Mizuno’s ST-Z 220 driver, specifically, has a central back weight that’s balanced between the toe and heel; the weight exists along the Z-axis of the driver. That means it will help provide a neutral ball flight bias, while still dragging weight rearward for greater forgiveness.

“The ST-Z is the most played of all our drivers,” Voshall says. “It’s a modern driver for players who have grown up hitting long straight bombs rather than shaping the ball. The addition of a 20g back weight also makes it an exceptionally forgiving option.”

The ST-Z 220 comes in 9.5 and 10.5 degree options (9.5 degrees only in lefty), and it has a more “ground-hugging” profile that appeals to better players, according to Mizuno.

The ST-X 220 driver, on the other hand, has a more rounded profile that’s meant to produce higher ball flights and more spin. The ST-X also has the 20-gram back weight in a more heel-ward position (on the X-axis) in order to help the face release faster and influence a draw ball flight.

Mizuno's ST-X 220 driver, which has a 20-gram weight in the back/heel position to make it more forgiving, higher launching and draw biased.
Mizuno’s ST-X 220 driver, which has a 20-gram weight in the back/heel position to make it more forgiving, higher launching and draw biased. Mizuno

“For a lot of golfers, the modern low spinning driver design preferred by tour players is a serious distance killer,” says Voshall. “The ST-X’s extra spin, slight draw bias and a higher flight will add driving distance for a surprising number of players.”

For additional assistance on speed, the ST-X 220 (10.5 and 12 degrees) is also available in a “J-spec” option, which means it’s equipped with a lighter weight HeLIUM NanoCore shaft that’s best for slower swing speeds.

To fill out the ST-X metalwood family, there are also ST-X 220 fairway woods and hybrids.

Mizuno's ST-Z 220 metalwood family, featuring high-launching and draw-biased drivers, fairways and hybrids.
Mizuno’s ST-Z 220 metalwood family, featuring high-launching and draw-biased drivers, fairways and hybrids. Mizuno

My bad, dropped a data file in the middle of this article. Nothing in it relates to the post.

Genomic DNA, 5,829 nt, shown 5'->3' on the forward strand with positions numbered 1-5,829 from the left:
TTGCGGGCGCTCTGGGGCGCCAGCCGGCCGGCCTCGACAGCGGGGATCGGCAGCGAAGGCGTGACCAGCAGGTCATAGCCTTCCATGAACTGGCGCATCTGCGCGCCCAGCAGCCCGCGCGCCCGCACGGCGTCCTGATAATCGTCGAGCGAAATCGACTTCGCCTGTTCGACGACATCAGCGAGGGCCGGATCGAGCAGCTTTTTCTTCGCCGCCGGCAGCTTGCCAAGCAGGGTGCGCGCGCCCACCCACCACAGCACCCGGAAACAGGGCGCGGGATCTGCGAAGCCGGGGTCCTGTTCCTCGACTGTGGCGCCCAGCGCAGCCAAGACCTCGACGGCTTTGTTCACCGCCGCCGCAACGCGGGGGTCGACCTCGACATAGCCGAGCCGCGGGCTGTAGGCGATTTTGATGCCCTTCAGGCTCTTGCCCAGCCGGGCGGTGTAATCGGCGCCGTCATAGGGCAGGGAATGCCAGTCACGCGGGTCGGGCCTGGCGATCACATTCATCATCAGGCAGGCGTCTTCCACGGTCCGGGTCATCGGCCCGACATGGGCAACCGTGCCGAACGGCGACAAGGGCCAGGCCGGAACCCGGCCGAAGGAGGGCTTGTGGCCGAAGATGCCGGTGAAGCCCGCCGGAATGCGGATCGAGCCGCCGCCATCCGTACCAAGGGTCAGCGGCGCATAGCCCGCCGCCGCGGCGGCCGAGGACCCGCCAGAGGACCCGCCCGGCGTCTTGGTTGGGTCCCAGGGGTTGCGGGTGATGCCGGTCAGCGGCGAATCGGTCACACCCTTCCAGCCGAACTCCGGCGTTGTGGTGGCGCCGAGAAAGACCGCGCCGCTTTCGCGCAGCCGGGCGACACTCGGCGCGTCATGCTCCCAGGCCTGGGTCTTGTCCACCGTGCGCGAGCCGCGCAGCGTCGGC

The ST-X 220 fairway woods are also made for a high-draw flight with a back weight in the heel portion. The large 3-wood option has a full titanium construction and a SAT2041 Beta face, while the more compact 5 and 7-woods are made with Maraging MAS1C steel faces; the smaller-sized 5 and 7 woods are created with smaller profiles to help with performance from the turf.

Overall, according to Voshall, the fairway woods (16, 18.5 and 21.5 degrees) are made for high launch, helping golfers achieve more height on their shots from the fairway.

“There are a lot of forgiving looking fairways woods that don’t launch high enough for the average amateur,” says Chris Voshall. “Size and footprint is only one part of the equation – most of us need a little more spin and elevation to carry the ball to our full capability. The ST-X is designed to solve that issue.”

Each of the ST-X 220 fairway woods will sell for $299.95 each.

The ST-X 220 hybrids – also made for high launch and a draw bias – have a light “waffle” crown with rearward back weighting. The hybrids also have a MAS1C face, which is the thinnest hybrid face in company history, according to Mizuno.

“The ST-X is a great hybrid option for players with moderate ball speeds,” Voshall says. “With the new thinner face and internal weighting, it’s a nice alternative that will suit a lot of amateur golfers.”

Mizuno’s ST-X hybrids will be available in 20, 23 and 26 degree options, each selling for $224.85.

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Andrew Tursky Editor

Andrew Tursky is the Senior Equipment Editor at GOLF Magazine and